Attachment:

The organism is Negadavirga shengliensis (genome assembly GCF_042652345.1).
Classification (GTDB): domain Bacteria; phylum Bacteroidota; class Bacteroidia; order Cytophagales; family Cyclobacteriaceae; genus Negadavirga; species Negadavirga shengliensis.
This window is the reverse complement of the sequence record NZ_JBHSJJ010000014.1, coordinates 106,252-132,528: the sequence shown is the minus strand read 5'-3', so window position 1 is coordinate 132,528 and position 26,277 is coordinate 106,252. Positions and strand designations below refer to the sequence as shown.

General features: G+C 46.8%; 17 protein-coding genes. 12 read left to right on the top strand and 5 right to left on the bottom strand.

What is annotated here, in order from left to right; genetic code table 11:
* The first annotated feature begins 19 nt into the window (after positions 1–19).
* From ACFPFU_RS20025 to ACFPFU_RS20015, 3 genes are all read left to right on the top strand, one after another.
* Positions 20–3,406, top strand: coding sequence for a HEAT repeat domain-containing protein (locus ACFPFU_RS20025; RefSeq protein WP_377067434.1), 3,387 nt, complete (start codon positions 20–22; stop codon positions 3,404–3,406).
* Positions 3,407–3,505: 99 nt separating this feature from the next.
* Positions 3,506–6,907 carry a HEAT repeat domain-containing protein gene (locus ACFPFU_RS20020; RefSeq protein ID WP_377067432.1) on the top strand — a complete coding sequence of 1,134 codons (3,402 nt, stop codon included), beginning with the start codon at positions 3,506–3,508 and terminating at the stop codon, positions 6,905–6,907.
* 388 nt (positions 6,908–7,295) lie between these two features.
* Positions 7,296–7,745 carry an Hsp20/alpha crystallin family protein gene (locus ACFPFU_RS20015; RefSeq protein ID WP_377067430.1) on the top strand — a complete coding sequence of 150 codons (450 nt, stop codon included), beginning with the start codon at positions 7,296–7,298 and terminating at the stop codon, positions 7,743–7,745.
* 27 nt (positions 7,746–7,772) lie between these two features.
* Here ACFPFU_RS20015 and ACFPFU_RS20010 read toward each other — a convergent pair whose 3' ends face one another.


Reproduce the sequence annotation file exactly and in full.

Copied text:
The organism is Negadavirga shengliensis (genome assembly GCF_042652345.1).
Classification (GTDB): domain Bacteria; phylum Bacteroidota; class Bacteroidia; order Cytophagales; family Cyclobacteriaceae; genus Negadavirga; species Negadavirga shengliensis.
This window is the reverse complement of the sequence record NZ_JBHSJJ010000014.1, coordinates 106,252-132,528: the sequence shown is the minus strand read 5'-3', so window position 1 is coordinate 132,528 and position 26,277 is coordinate 106,252. Positions and strand designations below refer to the sequence as shown.

General features: G+C 46.8%; 17 protein-coding genes. 12 read left to right on the top strand and 5 right to left on the bottom strand.

What is annotated here, in order from left to right; genetic code table 11:
* The first annotated feature begins 19 nt into the window (after positions 1–19).
* From ACFPFU_RS20025 to ACFPFU_RS20015, 3 genes are all read left to right on the top strand, one after another.
* Positions 20–3,406, top strand: coding sequence for a HEAT repeat domain-containing protein (locus ACFPFU_RS20025; RefSeq protein WP_377067434.1), 3,387 nt, complete (start codon positions 20–22; stop codon positions 3,404–3,406).
* Positions 3,407–3,505: 99 nt separating this feature from the next.
* Positions 3,506–6,907 carry a HEAT repeat domain-containing protein gene (locus ACFPFU_RS20020; RefSeq protein ID WP_377067432.1) on the top strand — a complete coding sequence of 1,134 codons (3,402 nt, stop codon included), beginning with the start codon at positions 3,506–3,508 and terminating at the stop codon, positions 6,905–6,907.
* 388 nt (positions 6,908–7,295) lie between these two features.
* Positions 7,296–7,745 carry an Hsp20/alpha crystallin family protein gene (locus ACFPFU_RS20015; RefSeq protein ID WP_377067430.1) on the top strand — a complete coding sequence of 150 codons (450 nt, stop codon included), beginning with the start codon at positions 7,296–7,298 and terminating at the stop codon, positions 7,743–7,745.
* 27 nt (positions 7,746–7,772) lie between these two features.
* Here ACFPFU_RS20015 and ACFPFU_RS20010 read toward each other — a convergent pair whose 3' ends face one another.